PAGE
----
A common method for the treatment of groundwater for drinking is membrane filtration, such as microfiltration (MF) or ultrafiltration (UF) (Metsämuuronen et al. 2014; Kasim et al. 2016). As a type of drinking water treatment method, low-pressure MF and UF can effectively remove turbidity, organic matter, pathogens, and disinfection by-products (DBPs). MF and UF have the advantage of low energy consumption, no pollution to the environment, and are easy to automate (Knappett et al. 2011; Palit 2015). However, the water quality of the large open wells near the river is seriously affected by polluted rivers, and thus cannot be directly applied to the MF or UF membrane, otherwise the membrane will be contaminated and deteriorate. Therefore, it is necessary to reduce the concentration of pollutants in the wells before using membrane treatment method.

Membrane pretreatment technologies mainly include coagulation (Jung et al. 2015), precipitation and flotation (Xu & Narbaitz 2016), granular activated carbon adsorption (Gur-Reznik et al. 2008), and pre-oxidation (Wang et al. 2013). Coagulation as a pretreatment process of the membrane method can facilitate the collision and aggregation of colloidal particles in water, improve the sedimentation efficiency, and has a low cost and relatively simple operation. It is a common method for removing pollutants from drinking water (Xiangli et al. 2008; Huang et al. 2009). Precipitation and flotation can be used to remove natural organic matters (NOM) from water before using hollow fiber UF membrane to treat water (Xu & Narbaitz 2016). Adsorption of granular or powdered activated carbon is also a pretreatment technology before the membrane (Huang et al. 2009). Activated carbon has a relatively large specific surface area to adsorb soluble non-polar organics in water (Stoquart et al. 2012). Although the adsorption capacity of activated carbon is low and the adsorption kinetics are slow, it is capable of adsorbing hydrophobic organic compounds at lower concentrations (Matsushita et al. 2013). Pre-oxidation is also used for water pretreatment and the oxidants are ozone, permanganate, and chlorine.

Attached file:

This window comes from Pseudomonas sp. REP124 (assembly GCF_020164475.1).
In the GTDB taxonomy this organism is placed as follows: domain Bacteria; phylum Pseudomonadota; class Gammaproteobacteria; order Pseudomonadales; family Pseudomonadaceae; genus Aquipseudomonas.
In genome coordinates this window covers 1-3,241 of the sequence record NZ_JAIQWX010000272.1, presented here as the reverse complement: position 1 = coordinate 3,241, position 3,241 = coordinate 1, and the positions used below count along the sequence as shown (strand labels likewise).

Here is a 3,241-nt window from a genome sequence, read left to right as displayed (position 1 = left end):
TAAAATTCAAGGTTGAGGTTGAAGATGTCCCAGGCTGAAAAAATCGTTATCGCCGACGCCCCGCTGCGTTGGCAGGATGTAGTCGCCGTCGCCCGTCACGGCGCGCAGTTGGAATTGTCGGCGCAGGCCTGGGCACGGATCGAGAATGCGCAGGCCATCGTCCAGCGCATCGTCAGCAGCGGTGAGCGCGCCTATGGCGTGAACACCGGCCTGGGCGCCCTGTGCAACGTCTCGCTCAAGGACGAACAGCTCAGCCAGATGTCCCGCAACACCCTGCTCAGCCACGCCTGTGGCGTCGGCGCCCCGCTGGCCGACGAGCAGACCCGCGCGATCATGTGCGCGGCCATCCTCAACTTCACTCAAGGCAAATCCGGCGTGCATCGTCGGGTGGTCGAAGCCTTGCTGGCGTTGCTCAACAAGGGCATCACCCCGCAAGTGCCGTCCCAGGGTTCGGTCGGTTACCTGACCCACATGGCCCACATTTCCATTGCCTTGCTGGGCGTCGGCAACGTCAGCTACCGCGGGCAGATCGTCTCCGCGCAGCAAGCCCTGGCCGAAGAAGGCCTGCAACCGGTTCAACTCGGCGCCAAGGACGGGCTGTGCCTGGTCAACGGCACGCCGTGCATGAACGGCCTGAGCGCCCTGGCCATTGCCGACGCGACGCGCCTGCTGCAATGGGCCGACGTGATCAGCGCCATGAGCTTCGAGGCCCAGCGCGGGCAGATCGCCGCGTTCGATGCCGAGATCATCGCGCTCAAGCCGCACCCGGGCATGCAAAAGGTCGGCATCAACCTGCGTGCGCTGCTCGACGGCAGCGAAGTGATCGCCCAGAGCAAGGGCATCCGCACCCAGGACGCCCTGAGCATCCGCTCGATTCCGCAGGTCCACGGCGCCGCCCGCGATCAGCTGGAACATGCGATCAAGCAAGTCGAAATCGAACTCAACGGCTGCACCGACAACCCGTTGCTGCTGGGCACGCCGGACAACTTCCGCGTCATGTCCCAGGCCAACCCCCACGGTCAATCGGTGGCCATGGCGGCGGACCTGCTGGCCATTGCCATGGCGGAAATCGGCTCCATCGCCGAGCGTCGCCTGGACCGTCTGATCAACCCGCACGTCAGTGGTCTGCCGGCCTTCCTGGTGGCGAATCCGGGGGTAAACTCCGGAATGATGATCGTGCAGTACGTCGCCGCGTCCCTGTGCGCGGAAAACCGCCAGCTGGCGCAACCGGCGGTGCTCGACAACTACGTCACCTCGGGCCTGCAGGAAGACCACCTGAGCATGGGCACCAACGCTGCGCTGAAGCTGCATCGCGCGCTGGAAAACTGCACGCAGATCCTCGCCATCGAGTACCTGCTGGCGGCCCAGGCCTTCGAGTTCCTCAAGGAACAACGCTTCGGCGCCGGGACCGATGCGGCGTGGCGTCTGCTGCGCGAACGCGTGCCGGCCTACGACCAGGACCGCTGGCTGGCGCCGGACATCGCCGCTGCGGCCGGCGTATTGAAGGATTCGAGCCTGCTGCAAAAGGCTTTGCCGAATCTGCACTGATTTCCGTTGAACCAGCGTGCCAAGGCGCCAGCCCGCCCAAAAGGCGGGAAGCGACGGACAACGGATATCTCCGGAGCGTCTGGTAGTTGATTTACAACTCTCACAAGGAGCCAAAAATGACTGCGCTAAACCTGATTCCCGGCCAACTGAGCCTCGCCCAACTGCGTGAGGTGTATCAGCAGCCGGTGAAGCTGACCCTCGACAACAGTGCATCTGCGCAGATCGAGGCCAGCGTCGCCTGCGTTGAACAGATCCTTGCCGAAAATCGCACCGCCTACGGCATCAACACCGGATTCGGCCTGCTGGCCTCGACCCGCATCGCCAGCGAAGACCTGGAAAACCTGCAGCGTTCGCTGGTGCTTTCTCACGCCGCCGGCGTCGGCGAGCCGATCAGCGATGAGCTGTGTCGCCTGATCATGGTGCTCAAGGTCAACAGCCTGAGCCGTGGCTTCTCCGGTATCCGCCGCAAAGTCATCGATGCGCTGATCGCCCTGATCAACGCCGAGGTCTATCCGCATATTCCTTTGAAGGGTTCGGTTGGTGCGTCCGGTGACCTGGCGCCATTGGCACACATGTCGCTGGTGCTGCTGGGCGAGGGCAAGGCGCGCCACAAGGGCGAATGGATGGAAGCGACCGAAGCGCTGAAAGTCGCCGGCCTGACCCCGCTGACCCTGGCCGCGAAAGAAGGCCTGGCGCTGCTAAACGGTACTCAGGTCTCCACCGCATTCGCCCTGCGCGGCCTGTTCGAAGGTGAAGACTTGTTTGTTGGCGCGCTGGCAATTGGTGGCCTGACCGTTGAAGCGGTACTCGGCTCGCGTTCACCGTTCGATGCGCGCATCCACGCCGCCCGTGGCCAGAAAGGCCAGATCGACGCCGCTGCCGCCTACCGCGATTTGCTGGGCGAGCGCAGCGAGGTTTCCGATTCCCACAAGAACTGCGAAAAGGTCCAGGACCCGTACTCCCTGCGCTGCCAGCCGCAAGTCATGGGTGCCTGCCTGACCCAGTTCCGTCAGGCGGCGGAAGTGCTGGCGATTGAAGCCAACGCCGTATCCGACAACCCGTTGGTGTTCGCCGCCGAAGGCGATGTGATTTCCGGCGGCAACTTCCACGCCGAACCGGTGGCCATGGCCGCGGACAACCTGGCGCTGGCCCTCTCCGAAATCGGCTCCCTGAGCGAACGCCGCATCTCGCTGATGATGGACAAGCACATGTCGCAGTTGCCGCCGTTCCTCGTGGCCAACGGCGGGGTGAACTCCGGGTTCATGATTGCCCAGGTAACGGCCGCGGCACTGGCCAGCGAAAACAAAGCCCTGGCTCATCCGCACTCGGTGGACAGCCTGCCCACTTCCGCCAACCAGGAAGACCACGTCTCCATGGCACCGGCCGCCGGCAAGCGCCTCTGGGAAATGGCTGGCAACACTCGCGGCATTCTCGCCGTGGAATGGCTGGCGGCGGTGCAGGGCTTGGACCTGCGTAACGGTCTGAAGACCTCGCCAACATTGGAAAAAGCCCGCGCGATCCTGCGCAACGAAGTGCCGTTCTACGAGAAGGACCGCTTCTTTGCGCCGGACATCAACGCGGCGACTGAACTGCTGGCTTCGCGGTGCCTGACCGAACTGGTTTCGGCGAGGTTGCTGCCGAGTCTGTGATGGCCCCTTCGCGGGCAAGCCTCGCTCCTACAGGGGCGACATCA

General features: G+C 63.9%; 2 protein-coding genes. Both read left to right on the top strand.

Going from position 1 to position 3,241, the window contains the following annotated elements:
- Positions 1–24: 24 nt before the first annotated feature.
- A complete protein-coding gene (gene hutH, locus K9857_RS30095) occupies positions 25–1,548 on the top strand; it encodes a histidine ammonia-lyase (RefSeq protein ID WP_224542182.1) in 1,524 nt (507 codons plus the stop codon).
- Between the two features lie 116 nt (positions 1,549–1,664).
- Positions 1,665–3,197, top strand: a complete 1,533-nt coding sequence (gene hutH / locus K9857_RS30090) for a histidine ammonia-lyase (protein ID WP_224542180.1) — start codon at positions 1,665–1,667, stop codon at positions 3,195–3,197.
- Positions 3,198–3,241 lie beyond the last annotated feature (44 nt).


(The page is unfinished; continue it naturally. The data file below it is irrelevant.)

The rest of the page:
However, the choice of pretreatment technology should be based on water quality conditions and local economic levels. The water quality parameters are more complicated in the large open wells of rural northeast China, and the main pollutants include heavy metals, organic matter, and ammonia nitrogen. In addition, it is necessary to consider the poor economic conditions in China's villages and towns, and adopting a pre-processing method with less investment and easy operation and management is a benefit for local people. This study considered the use of multiple fillers to remove common heavy metal Cr(VI), chemical oxygen demand (COD), and ammonia nitrogen. Some fillers were selected for the continuous running experiment of the columns, and the best filler combination was selected to study the treatment effects on the three pollutants; the removal mechanism was also analyzed. This study has certain reference values for the pretreatment of small drinking water wells in rural areas of some developing countries.

MATERIALS AND METHODS

Fillers

The fillers used in the experiment were iron powder, activated carbon, artificial zeolite, iron-carbon, and quartz sand. The specific physical properties of these fillers are shown in Table 1.